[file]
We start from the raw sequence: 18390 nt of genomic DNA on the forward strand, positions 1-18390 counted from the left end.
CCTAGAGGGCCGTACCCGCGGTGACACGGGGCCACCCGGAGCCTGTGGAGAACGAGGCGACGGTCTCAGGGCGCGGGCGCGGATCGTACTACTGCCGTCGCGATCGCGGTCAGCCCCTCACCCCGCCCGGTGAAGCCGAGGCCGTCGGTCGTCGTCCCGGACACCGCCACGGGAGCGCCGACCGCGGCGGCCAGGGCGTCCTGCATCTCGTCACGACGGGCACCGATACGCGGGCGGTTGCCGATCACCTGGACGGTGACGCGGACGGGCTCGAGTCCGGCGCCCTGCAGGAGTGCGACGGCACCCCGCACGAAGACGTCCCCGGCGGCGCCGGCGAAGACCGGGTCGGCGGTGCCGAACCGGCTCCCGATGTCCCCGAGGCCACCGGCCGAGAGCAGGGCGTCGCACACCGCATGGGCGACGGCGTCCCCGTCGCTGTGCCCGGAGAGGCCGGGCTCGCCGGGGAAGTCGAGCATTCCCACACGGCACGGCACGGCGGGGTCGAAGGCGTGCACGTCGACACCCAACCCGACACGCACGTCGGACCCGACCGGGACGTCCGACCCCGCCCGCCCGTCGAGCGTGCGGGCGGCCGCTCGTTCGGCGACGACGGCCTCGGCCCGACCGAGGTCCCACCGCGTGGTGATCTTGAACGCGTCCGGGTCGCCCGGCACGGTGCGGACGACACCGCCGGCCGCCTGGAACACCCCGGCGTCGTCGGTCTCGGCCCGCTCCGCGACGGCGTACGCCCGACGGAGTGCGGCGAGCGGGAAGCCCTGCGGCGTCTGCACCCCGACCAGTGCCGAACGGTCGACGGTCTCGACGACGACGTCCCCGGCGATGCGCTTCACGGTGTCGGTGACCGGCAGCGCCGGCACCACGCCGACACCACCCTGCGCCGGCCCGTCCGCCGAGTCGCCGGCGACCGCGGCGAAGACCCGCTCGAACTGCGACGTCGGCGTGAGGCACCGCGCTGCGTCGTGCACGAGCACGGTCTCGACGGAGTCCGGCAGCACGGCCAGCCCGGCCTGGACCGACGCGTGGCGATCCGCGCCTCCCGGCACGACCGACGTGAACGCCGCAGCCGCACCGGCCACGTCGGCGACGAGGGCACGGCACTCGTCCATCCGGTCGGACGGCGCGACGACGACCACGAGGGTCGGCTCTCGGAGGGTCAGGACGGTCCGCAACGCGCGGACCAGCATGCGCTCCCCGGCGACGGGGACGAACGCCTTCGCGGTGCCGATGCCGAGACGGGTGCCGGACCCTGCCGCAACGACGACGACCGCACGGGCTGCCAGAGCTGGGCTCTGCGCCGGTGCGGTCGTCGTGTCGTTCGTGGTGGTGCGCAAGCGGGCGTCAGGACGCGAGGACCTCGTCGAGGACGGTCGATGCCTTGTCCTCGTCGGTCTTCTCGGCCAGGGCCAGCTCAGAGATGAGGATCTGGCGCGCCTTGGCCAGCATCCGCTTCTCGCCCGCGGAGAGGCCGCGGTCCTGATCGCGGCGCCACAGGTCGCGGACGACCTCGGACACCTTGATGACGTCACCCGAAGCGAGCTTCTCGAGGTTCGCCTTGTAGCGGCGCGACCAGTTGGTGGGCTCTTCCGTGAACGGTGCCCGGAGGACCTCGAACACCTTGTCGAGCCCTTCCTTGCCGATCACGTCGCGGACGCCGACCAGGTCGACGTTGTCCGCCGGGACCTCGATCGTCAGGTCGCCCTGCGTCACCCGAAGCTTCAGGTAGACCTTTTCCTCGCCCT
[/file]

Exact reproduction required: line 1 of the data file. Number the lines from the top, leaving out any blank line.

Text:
We start from the raw sequence: 18390 nt of genomic DNA on the forward strand, positions 1-18390 counted from the left end.